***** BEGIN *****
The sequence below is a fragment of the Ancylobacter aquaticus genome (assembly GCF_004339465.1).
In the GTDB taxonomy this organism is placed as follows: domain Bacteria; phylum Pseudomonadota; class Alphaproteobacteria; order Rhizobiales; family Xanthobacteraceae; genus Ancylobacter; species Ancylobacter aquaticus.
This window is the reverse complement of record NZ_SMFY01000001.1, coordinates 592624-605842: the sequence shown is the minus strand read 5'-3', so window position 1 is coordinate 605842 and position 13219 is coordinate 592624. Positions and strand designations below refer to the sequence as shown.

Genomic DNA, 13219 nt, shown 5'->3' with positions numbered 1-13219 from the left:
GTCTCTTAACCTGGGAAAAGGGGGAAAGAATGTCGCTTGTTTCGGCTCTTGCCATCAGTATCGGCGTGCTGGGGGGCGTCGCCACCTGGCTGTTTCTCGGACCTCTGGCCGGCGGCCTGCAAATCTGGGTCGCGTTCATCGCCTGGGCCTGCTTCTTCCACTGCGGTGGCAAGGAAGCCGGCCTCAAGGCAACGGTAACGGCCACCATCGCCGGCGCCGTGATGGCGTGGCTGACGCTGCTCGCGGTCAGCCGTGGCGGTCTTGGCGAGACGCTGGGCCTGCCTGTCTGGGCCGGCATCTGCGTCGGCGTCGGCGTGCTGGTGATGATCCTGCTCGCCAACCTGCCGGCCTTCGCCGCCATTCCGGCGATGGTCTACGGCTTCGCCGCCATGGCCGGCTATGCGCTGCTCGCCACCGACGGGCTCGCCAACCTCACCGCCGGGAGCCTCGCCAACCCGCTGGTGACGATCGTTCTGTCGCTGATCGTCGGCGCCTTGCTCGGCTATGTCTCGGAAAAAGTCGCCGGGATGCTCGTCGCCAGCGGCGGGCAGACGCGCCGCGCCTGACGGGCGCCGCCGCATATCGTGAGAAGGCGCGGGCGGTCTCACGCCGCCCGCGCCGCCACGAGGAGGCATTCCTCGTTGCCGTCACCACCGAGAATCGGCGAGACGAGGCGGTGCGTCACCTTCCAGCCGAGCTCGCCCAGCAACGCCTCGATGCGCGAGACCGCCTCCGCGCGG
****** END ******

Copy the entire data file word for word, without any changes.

The sequence below is a fragment of the Ancylobacter aquaticus genome (assembly GCF_004339465.1).
In the GTDB taxonomy this organism is placed as follows: domain Bacteria; phylum Pseudomonadota; class Alphaproteobacteria; order Rhizobiales; family Xanthobacteraceae; genus Ancylobacter; species Ancylobacter aquaticus.
This window is the reverse complement of record NZ_SMFY01000001.1, coordinates 592624-605842: the sequence shown is the minus strand read 5'-3', so window position 1 is coordinate 605842 and position 13219 is coordinate 592624. Positions and strand designations below refer to the sequence as shown.

Genomic DNA, 13219 nt, shown 5'->3' with positions numbered 1-13219 from the left:
GTCTCTTAACCTGGGAAAAGGGGGAAAGAATGTCGCTTGTTTCGGCTCTTGCCATCAGTATCGGCGTGCTGGGGGGCGTCGCCACCTGGCTGTTTCTCGGACCTCTGGCCGGCGGCCTGCAAATCTGGGTCGCGTTCATCGCCTGGGCCTGCTTCTTCCACTGCGGTGGCAAGGAAGCCGGCCTCAAGGCAACGGTAACGGCCACCATCGCCGGCGCCGTGATGGCGTGGCTGACGCTGCTCGCGGTCAGCCGTGGCGGTCTTGGCGAGACGCTGGGCCTGCCTGTCTGGGCCGGCATCTGCGTCGGCGTCGGCGTGCTGGTGATGATCCTGCTCGCCAACCTGCCGGCCTTCGCCGCCATTCCGGCGATGGTCTACGGCTTCGCCGCCATGGCCGGCTATGCGCTGCTCGCCACCGACGGGCTCGCCAACCTCACCGCCGGGAGCCTCGCCAACCCGCTGGTGACGATCGTTCTGTCGCTGATCGTCGGCGCCTTGCTCGGCTATGTCTCGGAAAAAGTCGCCGGGATGCTCGTCGCCAGCGGCGGGCAGACGCGCCGCGCCTGACGGGCGCCGCCGCATATCGTGAGAAGGCGCGGGCGGTCTCACGCCGCCCGCGCCGCCACGAGGAGGCATTCCTCGTTGCCGTCACCACCGAGAATCGGCGAGACGAGGCGGTGCGTCACCTTCCAGCCGAGCTCGCCCAGCAACGCCTCGATGCGCGAGACCGCCTCCGCGCGG